Catrambone had an operation every year or two, usually when school was out during the Christmas holidays.

(Insert Bold Caption: "I thought that people who made fun of me were among the most insecure people out there.")

The surgeries were painful. "But you forget about it," he says. "From the results I got, it was worth it."

His appearance had greatly improved by the time he entered first grade, but "you could tell there was something different about me," he says. The deformity was less noticeable in high school, and almost imperceptible by the time he entered college.

Still, doctors would do things differently today. Instead of hiding a baby from his mother, they now try to reassure parents immediately by showing before-and-after pictures of children such as Catrambone.

Doctors have learned to combine several procedures in a single operation. A child born today with a condition similar to Catrambone's would need only five or six operations. And instead of being hospitalized three to five days each, they'd go home the same day or the next day.

Catrambone is applying to the University of Illinois medical school in Chicago. He plans to become a plastic surgeon and train under Mimis Cohen, who performed Catrambone's 14th and last surgery in 1994. His goal: to become one of those skilled surgeons who put happy faces on children.

#End of Article#

Byline: Jim Ritter is a health reporter for the Chicago Sun-Times, from which this article is reprinted.

Subject: Joanne's Letter in the Sun Times

This letter ran in the Monday 2/2/98 edition of the Chicago Sun-Times. There was a sidebar entitled "Readers have their say on cleft palate article". Here's the article:

"Editor's note: On Nov 23, the Chicago Sun-Times described how doctors at the University of Illinois' Center for Craniofacial Anomalies repaired a boy's double cleft lip and palate in a series of 14 operations. The article was reprinted in the January 23-25 USA Weekend. It prompted several email letters from parents who consider the article insensitive. The following letter, by Joanne Green of Stockton, Calif., is representative.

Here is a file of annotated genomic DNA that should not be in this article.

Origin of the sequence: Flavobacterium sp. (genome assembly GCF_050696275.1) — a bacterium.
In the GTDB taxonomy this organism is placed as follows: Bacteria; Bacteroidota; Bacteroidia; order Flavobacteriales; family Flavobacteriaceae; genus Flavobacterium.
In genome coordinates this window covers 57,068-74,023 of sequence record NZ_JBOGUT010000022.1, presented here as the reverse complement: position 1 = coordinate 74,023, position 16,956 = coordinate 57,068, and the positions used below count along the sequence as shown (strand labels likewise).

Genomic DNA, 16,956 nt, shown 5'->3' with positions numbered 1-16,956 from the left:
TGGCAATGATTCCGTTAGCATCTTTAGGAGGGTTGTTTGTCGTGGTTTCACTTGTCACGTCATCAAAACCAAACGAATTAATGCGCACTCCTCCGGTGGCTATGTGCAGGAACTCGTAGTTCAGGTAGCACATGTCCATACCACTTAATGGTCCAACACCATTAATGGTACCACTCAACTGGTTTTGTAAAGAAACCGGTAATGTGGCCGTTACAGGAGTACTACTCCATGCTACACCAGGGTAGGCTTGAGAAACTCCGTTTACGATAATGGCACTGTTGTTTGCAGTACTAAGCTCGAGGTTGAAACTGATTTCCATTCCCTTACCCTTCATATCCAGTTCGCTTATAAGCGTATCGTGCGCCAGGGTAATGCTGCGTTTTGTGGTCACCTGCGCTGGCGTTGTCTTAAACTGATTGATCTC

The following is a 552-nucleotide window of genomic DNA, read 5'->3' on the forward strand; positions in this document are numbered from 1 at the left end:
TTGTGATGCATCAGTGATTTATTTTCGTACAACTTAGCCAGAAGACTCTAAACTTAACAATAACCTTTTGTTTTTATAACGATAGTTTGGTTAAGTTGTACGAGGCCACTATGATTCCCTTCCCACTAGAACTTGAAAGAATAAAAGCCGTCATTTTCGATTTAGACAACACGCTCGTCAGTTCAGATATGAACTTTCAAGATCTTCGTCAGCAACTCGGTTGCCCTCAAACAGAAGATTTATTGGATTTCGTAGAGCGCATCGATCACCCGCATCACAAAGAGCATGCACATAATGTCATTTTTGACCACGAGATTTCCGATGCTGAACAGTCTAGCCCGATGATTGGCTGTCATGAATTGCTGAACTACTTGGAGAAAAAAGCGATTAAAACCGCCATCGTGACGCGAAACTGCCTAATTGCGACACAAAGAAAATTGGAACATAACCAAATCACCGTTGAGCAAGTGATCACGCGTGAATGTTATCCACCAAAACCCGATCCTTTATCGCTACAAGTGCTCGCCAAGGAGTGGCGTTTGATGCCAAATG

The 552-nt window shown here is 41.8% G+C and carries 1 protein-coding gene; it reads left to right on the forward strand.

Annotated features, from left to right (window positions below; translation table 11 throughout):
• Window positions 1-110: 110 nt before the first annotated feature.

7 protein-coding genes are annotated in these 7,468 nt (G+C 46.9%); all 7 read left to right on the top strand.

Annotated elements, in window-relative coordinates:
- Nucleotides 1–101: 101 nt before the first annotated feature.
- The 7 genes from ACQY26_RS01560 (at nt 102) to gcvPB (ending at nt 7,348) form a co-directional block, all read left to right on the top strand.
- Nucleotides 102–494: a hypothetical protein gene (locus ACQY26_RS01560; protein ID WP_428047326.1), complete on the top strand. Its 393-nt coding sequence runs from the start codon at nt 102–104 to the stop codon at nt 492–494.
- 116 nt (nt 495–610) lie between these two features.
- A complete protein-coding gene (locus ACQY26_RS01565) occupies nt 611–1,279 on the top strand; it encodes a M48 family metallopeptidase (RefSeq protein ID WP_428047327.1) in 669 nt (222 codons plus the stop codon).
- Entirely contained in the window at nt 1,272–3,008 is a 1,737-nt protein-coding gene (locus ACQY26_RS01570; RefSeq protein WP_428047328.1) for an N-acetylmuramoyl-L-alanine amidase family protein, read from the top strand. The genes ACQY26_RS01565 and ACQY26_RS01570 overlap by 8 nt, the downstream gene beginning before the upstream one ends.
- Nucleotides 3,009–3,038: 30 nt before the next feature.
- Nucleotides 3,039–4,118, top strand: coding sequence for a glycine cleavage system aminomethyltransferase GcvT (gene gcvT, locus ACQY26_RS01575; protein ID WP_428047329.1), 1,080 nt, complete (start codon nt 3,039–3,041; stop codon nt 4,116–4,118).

"I must write to you to register my protest of the article "A Brave New Face" by Jim Ritter, published on the weekend of Jan. 24 -- a reprint from the Chicago Sun-Times. I am the editor of Wide Smiles Magazine (distributed in all 50 states and in 31 countries) and I am the director of Wide Smiles Inc., an international support and information network for families of children born with cleft lip and palate. See our Web site at The uproar about this article from the people I serve (both parents of cleft-affected persons or persons who are cleft-affected themselves) is, understandably, defeafening! In this article, Mr. Ritter discusses the life of a young man born with bilateral cleft lip and palate. His depiction of that young man -- and by extension, all persons born with cleft -- was demeaning and insensitive and demonstrated a level of sensationalistic journalism that I would have thought below the standards of USA Weekend and the Chicago Sun-Times. I am the mother of three cleft-affected children. Two of those children were born with bilateral clefts, just the same as Mr. Catrambone. My children were beautiful from the first time I saw them. In fact, they are my children by adoption. I looked at their beautiful (albeit cleft-affected) faces in a photograph, and I said, "YES! I want to be his mommy!" I had no problem realizing from that baby picture that my child would grow up to be an attractive individual. They were each adorable babies. To state that a person with a cleft "(is fed) from a nipple that zookeepers use to feed baby lambs" is sensationalizing the truth. In the past, a lamb's nipple was used to feed babies with cleft--but to state it the way it was stated is to suggest that our babies are little more than wild animals (though lambs are domesticated. Why did he throw in zookeeper, if not for sensationalism?) By the way, there are now some very effective bottles used specifically to feed human children born with cleft. My children are midway through their repairs. They do NOT look like their noses were "pushed in by a football" and their teeth do not hang down like fangs." That is just totally irresponsible journalism. My children have no problem at school. In fact, they are quite popular with their friends and very outgoing. It is journalism such as this that will be used to continue a stigma that cleft-affected persons have long sought to rise above."